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seen Jun 5 '11 at 17:25

Jul
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awarded  Curious
Nov
9
awarded  Nice Question
Jun
5
awarded  Critic
Jun
5
comment Is string theory a quantum theory of gravity?
@MBN When people say that the SM is part of string theory they typically mean that there exist explicit string constructions reproducing the SM particle spectrum, usually as part of a SUSY GUT. This fact in itself is highly non-trivial, although computing all the couplings would take it to a whole new level. Anyway, the only textbook that I'm aware of where modern string-theoretic constructions of the Standard Model are discussed is this one: amazon.com/String-Theory-Particle-Physics-Phenomenology/dp/… .
Jun
5
comment Is string theory a quantum theory of gravity?
@MBN, well, if that were the case, someone would have already received the Nobel Prize for such an achievement, don't you think?
Jun
4
comment Is string theory a quantum theory of gravity?
@MBN, Just to add, there has been some impressive quantitative progress in local F-theory models with regard to computing the Yukawa couplings in the Standard Model: arxiv.org/abs/0910.0477
Jun
4
comment Is string theory a quantum theory of gravity?
@MBN, I gave you some example constructions that contain the SM spectrum with three chiral families as part of a SUSY GUT. Computing all the coupling constants explicitly currently presents a technical challenge, mainly due to the lack of computational tools on the geometric side. Fot the most part, this is just a difficult mathematics problem that is kind of separate from string theory. Example: computing the metric on a Calabi Yau manifold in the Heterotic compactification cited above is one such problem that needs to be addressed before any questions about SM couplings are asked.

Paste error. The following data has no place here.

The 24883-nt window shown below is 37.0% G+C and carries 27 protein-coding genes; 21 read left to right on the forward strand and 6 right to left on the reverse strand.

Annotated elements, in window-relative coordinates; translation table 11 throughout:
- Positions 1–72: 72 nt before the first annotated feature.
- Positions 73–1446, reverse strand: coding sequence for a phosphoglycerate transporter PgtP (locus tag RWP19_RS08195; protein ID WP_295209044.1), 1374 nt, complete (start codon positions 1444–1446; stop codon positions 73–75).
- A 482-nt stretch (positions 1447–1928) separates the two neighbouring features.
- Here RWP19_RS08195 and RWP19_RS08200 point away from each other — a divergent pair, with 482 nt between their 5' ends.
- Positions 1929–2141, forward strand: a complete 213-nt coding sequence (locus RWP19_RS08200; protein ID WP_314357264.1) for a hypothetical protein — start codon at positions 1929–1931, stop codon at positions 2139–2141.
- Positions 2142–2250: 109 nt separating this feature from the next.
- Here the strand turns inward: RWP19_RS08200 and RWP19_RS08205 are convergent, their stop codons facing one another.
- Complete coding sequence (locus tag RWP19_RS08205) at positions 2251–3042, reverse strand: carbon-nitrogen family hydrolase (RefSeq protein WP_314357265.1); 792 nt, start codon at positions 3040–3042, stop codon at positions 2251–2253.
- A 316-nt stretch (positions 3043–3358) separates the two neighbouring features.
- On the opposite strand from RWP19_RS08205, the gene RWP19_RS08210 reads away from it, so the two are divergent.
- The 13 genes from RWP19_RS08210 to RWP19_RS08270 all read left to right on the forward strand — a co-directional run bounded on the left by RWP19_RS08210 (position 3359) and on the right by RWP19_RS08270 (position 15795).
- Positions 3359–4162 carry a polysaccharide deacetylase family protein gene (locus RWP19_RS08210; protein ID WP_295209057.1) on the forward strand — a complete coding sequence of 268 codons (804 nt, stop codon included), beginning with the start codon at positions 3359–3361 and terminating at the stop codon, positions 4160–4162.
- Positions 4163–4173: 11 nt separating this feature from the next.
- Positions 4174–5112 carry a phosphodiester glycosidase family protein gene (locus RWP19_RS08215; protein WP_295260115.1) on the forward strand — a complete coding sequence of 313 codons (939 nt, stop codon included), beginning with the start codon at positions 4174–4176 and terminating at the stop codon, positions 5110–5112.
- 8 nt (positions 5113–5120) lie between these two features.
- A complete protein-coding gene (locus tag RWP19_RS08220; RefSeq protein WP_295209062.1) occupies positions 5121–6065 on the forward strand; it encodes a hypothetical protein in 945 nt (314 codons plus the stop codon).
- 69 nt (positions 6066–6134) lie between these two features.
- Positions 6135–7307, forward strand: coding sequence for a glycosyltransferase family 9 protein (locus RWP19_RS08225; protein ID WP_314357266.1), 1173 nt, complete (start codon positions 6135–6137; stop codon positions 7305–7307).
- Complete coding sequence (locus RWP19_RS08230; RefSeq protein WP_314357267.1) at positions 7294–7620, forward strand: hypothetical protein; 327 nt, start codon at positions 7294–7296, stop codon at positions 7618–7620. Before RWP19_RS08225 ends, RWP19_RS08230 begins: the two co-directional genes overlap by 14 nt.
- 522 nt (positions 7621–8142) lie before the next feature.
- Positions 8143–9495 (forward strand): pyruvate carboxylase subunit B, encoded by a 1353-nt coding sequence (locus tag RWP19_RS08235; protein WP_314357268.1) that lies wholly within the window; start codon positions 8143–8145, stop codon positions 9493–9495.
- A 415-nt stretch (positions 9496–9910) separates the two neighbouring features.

Jun
4
comment Is string theory a quantum theory of gravity?
@Cosmonut, a short response to your original question is that in string theory there is no singularity inside the black hole. Instead, the black hole is made of a very large number of branes that wrap the internal dimensions and effectively produce a fuzzy geometry, a so-called "fuzzball". Here is a nice review of this story: arxiv.org/abs/hep-th/0510180
Jun
4
comment Is string theory a quantum theory of gravity?
@MBN, current efforts are aimed at constructing a viable SUSY GUT model, that includes the Standard Model, as opposed to just the Standard Model. Here are a couple of references: arxiv.org/abs/hep-th/0512177 , arxiv.org/abs/0811.2936 , arxiv.org/abs/0905.1968 .
Apr
24
comment Neutralino Dark Matter Detection
Note that while it has a rather high annihilation cross-section, wino-type neutralino dark matter candidate has a very small LSP-nucleon scattering cross-section - in perfect agreement with the recent non-discovery in the direct detection experiment by Xenon100.
Apr
24
comment Neutralino Dark Matter Detection
Dear @Michael Luciuk, the gamma rays from present day dark matter annihilations may have already been detected. There is a well-motivated top-down non-thermal scenario featuring a simple wino-type LSP dark matter, which is perfectly consistent with the data collected by the Pamela satellite detector: arxiv.org/abs/0906.4765
Mar
31
comment How many fundamental forces could there be?